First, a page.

||Objective: This symposium will provide a venue for presentations regarding the use of coherent diffraction imaging techniques (x-ray and electron diffraction imaging, ptychography, holography) and phase contrast imaging techniques for high-resolution characterization in all classes of materials. Additionally, modeling and simulation methods that are relevant to nanoscale imaging techniques will be included.
Background and Rationale:
A high degree of spatial coherence is an attractive property in x-ray and electron beams. Those from modern synchrotrons and electron microscopes have enabled the development of novel imaging methods. In some cases, these imaging methods provide resolution beyond that achieved with optics and can also provide remarkable sensitivity to a variety of contrast mechanisms.
The two methods that will be the focus of this symposium are coherent diffractive imaging (CDI) and phase contrast imaging (PCI) with both x-rays and electrons. Both explicitly take advantage of the coherence properties of the incident beams. CDI has rapidly advanced in the last fifteen years to allow characterization of a broad range of materials, including nanoparticles, strained crystals, biomaterials and cells. PCI has been widely employed in dynamics and engineering studies of materials, geophysics, medicine and biology. Various techniques making use of both x-rays and electrons have been developed that provide unique characterization abilities such as three-dimensional strain mapping and non-destructive three-dimensional quantitative tomographic imaging.
Increasingly, materials modeling at the atomistic and continuum scales is being used in conjunction with these imaging techniques to enhance their capability. Such combined imaging and modeling methods include building experimentally informed models, which are in turn used to make predictions at spatio-temporal scales inaccessible to the imaging technique, and the use of deep learning algorithms trained on synthetic data. These pre-trained deep learning algorithms are being used to improve the quality of acquired x-ray data, reduce experimental measurement times and also reduce compute time required to recover 3D images from raw data.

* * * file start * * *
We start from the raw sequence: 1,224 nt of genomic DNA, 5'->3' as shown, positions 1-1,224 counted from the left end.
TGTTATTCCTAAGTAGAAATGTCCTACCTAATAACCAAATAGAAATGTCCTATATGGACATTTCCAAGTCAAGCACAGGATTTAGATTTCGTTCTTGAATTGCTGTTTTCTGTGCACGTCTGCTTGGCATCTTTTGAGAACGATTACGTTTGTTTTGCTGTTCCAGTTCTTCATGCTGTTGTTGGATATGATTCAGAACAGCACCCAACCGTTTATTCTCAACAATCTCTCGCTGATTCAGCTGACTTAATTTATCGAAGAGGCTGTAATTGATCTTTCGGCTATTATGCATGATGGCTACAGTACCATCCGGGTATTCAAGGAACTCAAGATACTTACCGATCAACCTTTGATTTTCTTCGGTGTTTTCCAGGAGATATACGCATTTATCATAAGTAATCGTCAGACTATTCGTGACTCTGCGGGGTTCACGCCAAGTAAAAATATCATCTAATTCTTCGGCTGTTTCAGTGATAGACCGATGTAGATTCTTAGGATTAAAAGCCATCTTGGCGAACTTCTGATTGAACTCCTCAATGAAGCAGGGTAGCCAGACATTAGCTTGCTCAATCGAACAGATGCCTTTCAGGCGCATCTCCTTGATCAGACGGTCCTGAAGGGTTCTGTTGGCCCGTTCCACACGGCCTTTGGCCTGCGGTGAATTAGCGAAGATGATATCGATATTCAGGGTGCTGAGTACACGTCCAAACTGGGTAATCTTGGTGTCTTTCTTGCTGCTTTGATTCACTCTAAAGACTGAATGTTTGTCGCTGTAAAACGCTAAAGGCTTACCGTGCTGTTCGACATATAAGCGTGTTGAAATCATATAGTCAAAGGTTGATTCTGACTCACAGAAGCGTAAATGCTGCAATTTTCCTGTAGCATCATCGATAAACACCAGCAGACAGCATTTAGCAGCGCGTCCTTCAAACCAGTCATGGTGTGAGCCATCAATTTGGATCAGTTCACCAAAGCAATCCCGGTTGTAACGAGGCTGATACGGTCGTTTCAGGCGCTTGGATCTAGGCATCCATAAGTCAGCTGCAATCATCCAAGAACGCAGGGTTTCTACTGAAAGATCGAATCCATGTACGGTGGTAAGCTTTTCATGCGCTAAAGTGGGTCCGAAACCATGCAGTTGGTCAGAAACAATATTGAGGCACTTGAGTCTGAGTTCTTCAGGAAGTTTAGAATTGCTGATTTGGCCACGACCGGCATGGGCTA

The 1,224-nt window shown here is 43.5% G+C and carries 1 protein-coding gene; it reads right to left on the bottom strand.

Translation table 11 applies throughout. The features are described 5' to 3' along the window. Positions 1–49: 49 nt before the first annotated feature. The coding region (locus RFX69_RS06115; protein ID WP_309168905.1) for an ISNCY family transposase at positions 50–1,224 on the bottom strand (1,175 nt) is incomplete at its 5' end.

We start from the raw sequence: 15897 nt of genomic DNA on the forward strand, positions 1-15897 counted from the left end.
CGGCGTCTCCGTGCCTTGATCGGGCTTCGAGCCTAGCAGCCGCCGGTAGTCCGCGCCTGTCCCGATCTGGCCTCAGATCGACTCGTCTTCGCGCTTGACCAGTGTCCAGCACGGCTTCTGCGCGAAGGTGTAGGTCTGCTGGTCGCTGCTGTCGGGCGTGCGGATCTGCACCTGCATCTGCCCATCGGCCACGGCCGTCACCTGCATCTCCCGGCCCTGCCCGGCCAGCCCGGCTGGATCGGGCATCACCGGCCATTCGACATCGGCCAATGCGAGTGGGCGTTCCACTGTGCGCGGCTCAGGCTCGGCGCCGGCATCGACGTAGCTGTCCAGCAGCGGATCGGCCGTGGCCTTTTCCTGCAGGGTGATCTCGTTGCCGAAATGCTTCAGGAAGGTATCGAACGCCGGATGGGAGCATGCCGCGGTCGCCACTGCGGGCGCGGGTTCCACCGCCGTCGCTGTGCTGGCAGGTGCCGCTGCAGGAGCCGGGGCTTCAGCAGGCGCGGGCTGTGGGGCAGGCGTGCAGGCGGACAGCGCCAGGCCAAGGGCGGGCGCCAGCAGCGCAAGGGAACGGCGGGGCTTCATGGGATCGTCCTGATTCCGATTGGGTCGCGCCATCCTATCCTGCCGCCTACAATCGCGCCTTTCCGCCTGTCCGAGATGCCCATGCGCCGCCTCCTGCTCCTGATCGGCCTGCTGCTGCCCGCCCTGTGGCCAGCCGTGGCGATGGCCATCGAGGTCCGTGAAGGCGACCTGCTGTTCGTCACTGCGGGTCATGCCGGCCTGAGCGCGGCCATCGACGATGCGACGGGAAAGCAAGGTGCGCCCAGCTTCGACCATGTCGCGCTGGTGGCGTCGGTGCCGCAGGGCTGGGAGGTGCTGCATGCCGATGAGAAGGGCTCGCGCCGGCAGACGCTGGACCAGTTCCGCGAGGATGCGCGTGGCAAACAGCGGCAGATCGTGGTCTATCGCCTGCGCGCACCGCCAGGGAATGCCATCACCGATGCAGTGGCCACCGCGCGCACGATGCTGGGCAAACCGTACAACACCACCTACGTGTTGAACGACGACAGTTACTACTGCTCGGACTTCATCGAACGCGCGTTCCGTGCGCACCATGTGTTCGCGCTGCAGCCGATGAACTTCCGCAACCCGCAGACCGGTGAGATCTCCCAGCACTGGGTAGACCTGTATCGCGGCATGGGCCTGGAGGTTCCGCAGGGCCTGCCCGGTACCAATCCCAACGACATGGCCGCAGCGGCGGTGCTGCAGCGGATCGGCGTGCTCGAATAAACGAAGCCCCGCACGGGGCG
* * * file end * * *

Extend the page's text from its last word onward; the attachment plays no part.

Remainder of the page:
Areas of interest include, but are not limited to:
(1) All x-ray based techniques including Bragg CDI, Fresnel CDI, ptychographic CDI, propagation phase contrast imaging, interferometry imaging, and analyzer based phase-contrast imaging
(2) All electron based techniques including ptychography and electron CDI
(3) Computational and simulation efforts with overlap in high resolution imaging.
(4) Big data analytics and machine learning methods to accelerate data abstraction and improve image quality
(4) All structural and functional materials systems needing high resolution imaging
(5) Industrial applications
(6) Development of new techniques and new sources
Logistics: This is a growing field and does not have a large presence at TMS. We had great success with our first three symposiums. The first held in 2013 in San Antonio and the second in 2015 in Orlando then again in 2017 in San Diego with great international responses. In 2017 the symposium grew to two full days (four sessions). We plan on continuing this direction with at least a four-session symposium.